39 Structural Family Therapy (Minuchin)
Subsystems The family system differentiates and carries out its functions through subsystems, which include each individual as a subsystem, and other combinations, including generational, gender, interest, or function/role subsystems. Families typically include a marital subsystem, a parental subsystem, and a sibling subsystem.

40 Structural Family Therapy (Minuchin)
Boundaries To ensure proper family functioning, the boundaries of subsystems must be clear. A boundary is described as the rules that define who participates and how. It functions to protect the differentiation and separateness of subsystems and facilitate transactions among subsystems.

41 Structural Family Therapy (Minuchin)
Boundaries are described on a continuum From Diffuse 混雜邊界 (Enmeshment) Forming an enmeshed style of transactions in the system, to Rigid 分離邊界 (Disengaged Boundary) Forming a disengaged style of transactions in the system

42 Structural Family Therapy (Minuchin)
Healthy Family Functioning In healthy families, there is a clear hierarchy, with parents functioning as executive subsystem with effective power, children in a sibling subsystem, less power, though this changes developmentally over time.

43 Structural Family Therapy (Minuchin)
Boundaries are clear, flexible and permeable among all members, and between subsystems, meaning members can communicate with one another, can access others' time, attention and energy. Parents are aligned and function jointly, marital relationship is open internally, but clearly separate from children.

44 Structural Family Therapy (Minuchin)
Rules and roles are clearly and explicitly defined, yet with some flexibility across circumstances, and changing over time as children develop.

45 Structural Family Therapy (Minuchin)
Unhealthy Family Functioning In unhealthy families, any or all of these are missing or distorted. There may be overly rigid or diffuse boundaries between persons or subsystems, reversed hierarchy with children having too much power influence,

46 Structural Family Therapy (Minuchin)
coalitions across subsystems, conflict within subsystems, cross-subsystem alignments, rules and roles are ambiguous or conflicting, or remain fixed as children grow older, system may be disengaged or enmeshed.

47 Structural Family Therapy (Minuchin)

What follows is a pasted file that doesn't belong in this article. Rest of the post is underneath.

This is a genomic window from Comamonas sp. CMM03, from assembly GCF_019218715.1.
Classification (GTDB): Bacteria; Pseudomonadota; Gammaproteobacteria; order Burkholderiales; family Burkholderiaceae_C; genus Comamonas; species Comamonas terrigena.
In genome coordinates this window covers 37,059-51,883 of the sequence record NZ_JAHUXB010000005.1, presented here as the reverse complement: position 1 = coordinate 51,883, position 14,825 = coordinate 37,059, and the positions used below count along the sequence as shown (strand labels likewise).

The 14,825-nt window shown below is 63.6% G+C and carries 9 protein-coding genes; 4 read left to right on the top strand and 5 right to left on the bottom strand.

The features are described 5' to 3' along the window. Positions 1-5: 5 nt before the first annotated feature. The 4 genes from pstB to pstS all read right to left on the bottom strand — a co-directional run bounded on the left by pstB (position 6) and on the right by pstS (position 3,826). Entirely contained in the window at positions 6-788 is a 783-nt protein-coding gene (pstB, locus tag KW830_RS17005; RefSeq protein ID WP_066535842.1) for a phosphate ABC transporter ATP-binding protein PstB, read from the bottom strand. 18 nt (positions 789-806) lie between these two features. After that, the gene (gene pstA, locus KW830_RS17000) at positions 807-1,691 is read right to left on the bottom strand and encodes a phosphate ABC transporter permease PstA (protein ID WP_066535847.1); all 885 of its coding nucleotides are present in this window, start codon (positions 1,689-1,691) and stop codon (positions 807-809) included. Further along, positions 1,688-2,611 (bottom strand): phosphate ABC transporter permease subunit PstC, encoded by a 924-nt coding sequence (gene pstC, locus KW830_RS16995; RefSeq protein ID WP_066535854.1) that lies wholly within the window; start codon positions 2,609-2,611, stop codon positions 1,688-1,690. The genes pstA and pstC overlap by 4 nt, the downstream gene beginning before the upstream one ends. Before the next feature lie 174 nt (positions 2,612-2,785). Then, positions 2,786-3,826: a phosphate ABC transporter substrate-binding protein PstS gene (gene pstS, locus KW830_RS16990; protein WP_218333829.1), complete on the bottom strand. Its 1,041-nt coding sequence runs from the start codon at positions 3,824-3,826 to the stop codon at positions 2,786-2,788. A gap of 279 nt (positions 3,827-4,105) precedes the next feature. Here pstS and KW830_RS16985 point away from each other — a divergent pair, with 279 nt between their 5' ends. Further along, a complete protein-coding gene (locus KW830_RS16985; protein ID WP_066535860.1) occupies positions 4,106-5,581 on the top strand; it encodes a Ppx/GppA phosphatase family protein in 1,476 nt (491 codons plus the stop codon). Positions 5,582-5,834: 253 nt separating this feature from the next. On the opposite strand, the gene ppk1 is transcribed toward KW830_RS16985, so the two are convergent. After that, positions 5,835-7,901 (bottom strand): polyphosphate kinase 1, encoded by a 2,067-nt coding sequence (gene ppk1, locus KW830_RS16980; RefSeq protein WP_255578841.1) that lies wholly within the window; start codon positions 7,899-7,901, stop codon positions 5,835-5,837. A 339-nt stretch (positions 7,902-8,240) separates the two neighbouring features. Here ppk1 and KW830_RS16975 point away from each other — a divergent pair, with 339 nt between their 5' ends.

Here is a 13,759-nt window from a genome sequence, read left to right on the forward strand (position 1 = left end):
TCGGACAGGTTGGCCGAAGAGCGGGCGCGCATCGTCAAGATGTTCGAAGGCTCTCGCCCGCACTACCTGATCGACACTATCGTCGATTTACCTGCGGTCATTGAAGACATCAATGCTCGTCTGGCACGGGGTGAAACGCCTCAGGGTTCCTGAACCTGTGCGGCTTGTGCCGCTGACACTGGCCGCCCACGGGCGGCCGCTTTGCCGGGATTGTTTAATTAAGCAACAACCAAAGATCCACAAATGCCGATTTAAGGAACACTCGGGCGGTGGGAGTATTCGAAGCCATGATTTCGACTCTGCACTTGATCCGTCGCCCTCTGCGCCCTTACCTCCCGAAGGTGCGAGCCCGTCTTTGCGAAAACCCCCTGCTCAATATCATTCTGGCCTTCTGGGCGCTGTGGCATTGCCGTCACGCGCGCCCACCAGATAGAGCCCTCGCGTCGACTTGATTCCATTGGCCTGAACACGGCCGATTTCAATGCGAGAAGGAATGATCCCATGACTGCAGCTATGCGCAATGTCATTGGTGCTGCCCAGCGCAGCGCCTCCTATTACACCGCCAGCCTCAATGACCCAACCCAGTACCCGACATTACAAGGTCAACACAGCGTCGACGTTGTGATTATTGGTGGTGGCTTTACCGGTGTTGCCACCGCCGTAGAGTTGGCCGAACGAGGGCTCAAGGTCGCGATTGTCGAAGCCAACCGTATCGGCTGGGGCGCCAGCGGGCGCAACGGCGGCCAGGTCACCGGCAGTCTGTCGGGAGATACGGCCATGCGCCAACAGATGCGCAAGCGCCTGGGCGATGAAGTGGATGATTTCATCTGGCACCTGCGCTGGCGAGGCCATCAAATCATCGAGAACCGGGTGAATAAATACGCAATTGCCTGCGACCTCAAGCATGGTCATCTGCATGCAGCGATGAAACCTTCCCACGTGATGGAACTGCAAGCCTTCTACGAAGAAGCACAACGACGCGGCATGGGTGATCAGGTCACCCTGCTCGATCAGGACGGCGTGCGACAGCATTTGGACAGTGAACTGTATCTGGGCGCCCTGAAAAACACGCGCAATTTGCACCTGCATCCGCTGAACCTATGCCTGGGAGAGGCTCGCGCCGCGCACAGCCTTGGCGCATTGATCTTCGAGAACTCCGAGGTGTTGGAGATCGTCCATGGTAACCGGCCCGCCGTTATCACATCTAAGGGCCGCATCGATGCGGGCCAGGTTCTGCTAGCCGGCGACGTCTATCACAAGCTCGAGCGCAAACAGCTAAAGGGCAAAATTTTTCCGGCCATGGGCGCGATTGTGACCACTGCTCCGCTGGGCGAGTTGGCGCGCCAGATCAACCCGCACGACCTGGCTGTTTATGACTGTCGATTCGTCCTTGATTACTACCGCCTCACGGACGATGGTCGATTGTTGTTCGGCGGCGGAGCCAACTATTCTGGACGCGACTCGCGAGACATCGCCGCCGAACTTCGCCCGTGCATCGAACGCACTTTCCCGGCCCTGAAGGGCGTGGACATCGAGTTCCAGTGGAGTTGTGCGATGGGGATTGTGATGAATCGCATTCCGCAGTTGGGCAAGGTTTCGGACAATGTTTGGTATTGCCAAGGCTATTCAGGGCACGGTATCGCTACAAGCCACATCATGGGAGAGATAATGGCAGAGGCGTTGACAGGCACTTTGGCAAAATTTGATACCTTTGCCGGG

Therapy Goals Structural family therapy goals focus on restructuring, altering any or all of the structural components, thereby promoting changes in symptoms and symptom-maintaining behaviors of members.

48 Structural Family Therapy (Minuchin)
Examples of restructuring goals would be establishing an effective hierarchy, making boundaries more flexible or less diffuse, deconstructing coalitions, establishing healthy alignments, improving within subsystem communication,

49 Structural Family Therapy (Minuchin)
clarifying or establishing clear rules and roles, changing these to reflect developmental processes.

50 Structural Family Therapy (Minuchin)
Assessment Assessment is accomplished through a combination of inquiry, using circular questions as a tracking method, joining, with the therapist interacting with the family members, and observation using enactments in which the family interacts around a topic or issue. Family maps may be constructed by the therapist and/or members, depicting structural components.

51 Structural Family Therapy (Minuchin)
Interventions The therapy employs brief, direct, active restructuring interventions. The sequence of these may include joining, enactments, diagnosing, highlighting and modifying interactions, boundary making, unbalancing and challenging family assumptions (rules and roles).

52 Structural Family Therapy (Minuchin)
Others include shaping competence, emphasizing positive and effective behaviors; and reframing behaviors from negative to positive.

53 Virginia Satir Humanistic-Experiential Model
“If people are left alone, they tend to flourish!” (Carl Rogers) “Self-actualization” (Abraham Maslow) “Family myths” Mystification: Control to achieve peace and quiet Counter-Transference: Emotional reactivity on the part of the therapist Family Sculpting: Nonverbal experiential technique; family members position themselves in settings that reveal significant aspects of perceptions and feelings Role playing: Acting out the parts of important characters to dramatize feelings to practice new ways of relating

54 Virginia Satir Humanistic-Experiential Model
HUMANISTIC FAMILY THERAPY Constructs Open/Closed Family systems Satir views families as either open (functional) or closed (dysfunctional).

55 Virginia Satir Humanistic-Experiential Model
In closed families every individual must be very cautious about what he or she says; everyone is supposed to have the same feelings, thoughts, beliefs, and desires. Honest self-expression is impossible; differences are dangerous; members must become "dead to themselves."

56 Virginia Satir Humanistic-Experiential Model
An open system permits honest self-expression, differences are viewed as natural, members can say what they feel or think and can negotiate for personal growth and reality without threatening the system.

57 Virginia Satir Humanistic-Experiential Model
Family Roles Satir identified four family roles, which represent patterned ways that individuals may behave. blamer, placator, irrelevant distracter, super-reasonable computer.

58 Virginia Satir Humanistic-Experiential Model